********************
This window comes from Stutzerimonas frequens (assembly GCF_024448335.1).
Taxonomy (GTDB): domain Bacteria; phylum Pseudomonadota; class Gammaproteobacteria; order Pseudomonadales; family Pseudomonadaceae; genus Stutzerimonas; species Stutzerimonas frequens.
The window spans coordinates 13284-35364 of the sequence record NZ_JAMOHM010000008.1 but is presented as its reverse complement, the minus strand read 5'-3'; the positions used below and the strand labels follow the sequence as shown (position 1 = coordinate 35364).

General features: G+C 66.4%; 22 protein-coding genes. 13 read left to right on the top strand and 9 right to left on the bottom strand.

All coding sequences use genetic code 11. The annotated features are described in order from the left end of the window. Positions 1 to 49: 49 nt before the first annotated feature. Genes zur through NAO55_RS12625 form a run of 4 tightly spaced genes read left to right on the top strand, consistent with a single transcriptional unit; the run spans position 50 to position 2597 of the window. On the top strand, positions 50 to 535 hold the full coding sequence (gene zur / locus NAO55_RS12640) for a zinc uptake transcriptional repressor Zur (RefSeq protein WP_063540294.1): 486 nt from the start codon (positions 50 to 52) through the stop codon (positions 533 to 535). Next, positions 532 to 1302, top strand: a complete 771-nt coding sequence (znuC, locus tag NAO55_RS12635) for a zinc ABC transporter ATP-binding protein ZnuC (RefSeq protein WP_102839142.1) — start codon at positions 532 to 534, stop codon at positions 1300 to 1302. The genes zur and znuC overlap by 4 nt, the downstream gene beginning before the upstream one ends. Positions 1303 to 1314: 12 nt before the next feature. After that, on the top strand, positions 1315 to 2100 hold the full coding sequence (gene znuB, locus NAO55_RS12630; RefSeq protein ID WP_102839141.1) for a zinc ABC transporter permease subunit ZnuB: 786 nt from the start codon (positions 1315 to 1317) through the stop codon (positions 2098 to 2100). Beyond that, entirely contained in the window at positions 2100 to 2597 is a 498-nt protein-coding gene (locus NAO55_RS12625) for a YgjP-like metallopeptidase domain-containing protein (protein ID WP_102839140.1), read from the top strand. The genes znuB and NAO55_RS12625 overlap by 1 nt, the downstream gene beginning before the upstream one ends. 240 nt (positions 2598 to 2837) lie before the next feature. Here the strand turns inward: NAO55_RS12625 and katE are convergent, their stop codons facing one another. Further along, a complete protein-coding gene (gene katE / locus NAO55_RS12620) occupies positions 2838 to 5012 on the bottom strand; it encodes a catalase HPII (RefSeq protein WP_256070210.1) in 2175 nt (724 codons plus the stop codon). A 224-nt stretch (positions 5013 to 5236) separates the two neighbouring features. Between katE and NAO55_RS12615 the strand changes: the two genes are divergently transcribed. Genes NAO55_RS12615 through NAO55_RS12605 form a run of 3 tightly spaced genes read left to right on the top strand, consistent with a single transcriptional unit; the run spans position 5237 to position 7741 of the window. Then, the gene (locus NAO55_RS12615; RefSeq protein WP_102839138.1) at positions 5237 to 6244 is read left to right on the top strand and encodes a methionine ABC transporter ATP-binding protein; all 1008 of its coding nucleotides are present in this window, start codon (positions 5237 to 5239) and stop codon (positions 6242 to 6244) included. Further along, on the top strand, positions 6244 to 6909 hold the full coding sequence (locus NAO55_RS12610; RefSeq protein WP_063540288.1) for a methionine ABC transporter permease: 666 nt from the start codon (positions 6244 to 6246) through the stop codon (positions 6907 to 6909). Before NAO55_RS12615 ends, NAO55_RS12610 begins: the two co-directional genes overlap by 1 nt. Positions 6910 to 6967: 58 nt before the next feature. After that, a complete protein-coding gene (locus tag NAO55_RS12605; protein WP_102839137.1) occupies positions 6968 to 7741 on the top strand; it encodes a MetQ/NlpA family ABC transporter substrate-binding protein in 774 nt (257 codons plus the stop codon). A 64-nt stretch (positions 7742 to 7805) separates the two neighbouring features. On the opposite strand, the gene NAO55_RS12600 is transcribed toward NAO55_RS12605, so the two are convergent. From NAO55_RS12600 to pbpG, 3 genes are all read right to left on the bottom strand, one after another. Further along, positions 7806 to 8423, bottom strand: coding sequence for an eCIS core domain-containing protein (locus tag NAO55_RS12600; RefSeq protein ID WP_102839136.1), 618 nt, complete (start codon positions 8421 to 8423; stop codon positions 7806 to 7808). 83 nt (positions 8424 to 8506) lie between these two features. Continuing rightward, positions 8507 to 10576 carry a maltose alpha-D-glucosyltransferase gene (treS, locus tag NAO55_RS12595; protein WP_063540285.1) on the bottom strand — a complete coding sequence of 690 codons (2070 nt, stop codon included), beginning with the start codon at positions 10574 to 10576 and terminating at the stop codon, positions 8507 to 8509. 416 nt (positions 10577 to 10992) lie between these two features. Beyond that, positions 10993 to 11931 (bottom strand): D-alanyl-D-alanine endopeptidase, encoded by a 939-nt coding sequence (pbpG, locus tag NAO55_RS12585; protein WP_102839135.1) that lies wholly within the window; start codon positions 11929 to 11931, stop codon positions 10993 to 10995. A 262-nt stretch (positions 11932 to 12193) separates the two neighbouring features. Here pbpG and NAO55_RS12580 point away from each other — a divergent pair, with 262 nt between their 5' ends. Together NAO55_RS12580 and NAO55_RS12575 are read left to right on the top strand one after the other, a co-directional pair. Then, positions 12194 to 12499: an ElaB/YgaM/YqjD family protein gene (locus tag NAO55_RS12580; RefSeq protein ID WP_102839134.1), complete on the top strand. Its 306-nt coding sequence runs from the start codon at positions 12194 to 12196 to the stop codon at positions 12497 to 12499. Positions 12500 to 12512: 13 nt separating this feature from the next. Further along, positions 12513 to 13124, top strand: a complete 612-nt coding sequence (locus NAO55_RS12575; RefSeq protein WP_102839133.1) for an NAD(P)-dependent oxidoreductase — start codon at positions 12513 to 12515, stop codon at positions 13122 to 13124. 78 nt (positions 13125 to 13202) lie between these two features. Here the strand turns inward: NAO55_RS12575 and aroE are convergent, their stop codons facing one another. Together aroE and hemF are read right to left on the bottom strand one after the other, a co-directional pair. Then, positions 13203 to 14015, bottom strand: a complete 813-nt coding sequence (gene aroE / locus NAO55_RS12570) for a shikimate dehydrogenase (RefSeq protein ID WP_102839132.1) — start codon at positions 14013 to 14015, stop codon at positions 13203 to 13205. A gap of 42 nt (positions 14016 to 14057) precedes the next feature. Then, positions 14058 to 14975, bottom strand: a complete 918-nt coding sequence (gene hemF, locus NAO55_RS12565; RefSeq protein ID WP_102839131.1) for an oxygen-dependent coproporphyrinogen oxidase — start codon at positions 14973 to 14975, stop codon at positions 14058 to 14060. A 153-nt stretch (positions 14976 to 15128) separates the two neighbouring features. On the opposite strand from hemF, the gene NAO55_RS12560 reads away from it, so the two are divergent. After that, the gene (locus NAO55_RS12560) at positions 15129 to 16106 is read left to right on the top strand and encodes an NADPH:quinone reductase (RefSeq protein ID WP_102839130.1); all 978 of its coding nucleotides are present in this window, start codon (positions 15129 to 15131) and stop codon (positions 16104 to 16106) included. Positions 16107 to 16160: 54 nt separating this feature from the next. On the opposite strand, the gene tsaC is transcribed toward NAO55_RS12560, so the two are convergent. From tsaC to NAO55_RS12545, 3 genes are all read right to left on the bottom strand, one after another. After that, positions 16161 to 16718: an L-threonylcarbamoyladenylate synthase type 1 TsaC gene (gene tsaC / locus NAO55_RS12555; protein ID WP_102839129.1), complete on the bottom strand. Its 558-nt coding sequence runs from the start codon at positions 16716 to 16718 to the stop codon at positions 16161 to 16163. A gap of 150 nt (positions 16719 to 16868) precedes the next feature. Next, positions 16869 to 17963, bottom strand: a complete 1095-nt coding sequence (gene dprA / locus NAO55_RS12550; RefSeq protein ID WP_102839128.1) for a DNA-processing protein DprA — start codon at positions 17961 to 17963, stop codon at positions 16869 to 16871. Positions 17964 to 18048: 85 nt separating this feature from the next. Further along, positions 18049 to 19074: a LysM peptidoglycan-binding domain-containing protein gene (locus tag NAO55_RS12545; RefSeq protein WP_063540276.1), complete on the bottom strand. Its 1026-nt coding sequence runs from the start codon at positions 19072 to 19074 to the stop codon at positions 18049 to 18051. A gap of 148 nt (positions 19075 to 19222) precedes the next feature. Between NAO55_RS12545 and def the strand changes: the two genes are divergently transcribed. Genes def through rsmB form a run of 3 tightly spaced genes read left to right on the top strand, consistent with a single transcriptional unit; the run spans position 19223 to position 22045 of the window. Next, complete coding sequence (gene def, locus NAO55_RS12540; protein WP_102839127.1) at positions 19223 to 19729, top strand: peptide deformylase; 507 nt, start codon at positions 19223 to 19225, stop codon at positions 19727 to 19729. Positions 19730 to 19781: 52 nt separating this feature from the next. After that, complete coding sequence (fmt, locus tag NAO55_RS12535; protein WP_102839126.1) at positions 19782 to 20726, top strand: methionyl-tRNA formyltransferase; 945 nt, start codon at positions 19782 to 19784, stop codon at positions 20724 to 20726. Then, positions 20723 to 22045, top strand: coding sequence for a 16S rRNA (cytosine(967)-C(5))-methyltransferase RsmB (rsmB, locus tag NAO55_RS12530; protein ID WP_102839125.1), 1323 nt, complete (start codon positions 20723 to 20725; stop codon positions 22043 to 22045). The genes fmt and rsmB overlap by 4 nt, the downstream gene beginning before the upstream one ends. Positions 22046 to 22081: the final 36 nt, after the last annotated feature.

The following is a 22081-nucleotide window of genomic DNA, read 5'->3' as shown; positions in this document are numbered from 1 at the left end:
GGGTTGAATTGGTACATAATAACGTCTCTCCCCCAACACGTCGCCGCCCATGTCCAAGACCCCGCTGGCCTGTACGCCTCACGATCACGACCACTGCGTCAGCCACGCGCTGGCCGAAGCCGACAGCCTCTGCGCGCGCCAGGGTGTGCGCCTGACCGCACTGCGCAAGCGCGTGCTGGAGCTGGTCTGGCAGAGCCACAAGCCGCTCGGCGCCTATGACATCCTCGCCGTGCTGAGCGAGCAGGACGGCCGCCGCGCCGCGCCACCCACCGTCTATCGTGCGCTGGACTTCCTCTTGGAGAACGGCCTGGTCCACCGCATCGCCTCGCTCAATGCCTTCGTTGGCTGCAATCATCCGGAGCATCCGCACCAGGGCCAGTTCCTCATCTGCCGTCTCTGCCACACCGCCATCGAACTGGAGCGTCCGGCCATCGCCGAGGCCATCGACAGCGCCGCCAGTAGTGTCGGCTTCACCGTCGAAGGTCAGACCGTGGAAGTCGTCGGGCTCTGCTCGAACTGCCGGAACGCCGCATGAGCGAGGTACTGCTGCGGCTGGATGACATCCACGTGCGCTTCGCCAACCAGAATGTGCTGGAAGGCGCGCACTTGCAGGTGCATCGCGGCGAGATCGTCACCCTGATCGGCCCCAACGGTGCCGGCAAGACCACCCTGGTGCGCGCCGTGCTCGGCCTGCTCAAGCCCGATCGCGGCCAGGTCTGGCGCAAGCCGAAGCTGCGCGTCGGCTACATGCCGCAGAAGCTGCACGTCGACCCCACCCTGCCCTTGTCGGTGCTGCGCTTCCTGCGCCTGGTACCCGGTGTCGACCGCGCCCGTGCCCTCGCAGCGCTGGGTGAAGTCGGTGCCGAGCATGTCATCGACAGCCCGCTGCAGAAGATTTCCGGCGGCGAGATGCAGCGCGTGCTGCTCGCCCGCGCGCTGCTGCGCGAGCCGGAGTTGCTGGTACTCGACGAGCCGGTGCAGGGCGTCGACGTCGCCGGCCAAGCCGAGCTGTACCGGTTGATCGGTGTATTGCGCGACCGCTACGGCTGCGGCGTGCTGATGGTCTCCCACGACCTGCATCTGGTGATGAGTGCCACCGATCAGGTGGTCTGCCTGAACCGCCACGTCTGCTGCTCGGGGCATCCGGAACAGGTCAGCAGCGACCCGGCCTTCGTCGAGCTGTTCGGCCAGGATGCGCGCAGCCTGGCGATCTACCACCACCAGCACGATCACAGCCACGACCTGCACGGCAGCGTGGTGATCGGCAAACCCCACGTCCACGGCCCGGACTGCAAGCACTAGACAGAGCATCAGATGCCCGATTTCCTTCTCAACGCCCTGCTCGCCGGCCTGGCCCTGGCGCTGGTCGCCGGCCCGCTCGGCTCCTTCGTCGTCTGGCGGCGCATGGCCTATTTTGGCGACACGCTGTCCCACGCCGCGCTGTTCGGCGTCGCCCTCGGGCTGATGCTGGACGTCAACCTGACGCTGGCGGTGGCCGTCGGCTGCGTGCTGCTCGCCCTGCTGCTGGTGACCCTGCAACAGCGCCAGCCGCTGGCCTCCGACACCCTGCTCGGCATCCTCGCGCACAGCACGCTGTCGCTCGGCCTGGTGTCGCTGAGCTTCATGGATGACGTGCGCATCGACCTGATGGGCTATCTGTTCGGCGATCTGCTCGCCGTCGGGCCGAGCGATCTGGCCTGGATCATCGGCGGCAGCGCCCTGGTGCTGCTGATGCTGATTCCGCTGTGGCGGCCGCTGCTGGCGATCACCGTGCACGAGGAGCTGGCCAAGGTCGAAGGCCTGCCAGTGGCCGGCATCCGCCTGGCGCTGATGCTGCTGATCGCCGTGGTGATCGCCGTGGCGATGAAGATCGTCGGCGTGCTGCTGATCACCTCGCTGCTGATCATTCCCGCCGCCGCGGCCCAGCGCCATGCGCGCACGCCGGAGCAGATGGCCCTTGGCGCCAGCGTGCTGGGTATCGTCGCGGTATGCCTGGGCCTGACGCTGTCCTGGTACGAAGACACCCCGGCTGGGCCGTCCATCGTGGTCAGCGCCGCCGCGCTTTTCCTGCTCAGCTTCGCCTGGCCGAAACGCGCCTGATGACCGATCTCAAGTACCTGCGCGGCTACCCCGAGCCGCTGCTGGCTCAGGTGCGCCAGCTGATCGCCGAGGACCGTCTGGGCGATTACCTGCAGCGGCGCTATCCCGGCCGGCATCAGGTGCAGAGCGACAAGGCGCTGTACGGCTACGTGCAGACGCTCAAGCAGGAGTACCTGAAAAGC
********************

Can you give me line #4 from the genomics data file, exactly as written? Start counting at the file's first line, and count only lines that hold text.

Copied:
General features: G+C 66.4%; 22 protein-coding genes. 13 read left to right on the top strand and 9 right to left on the bottom strand.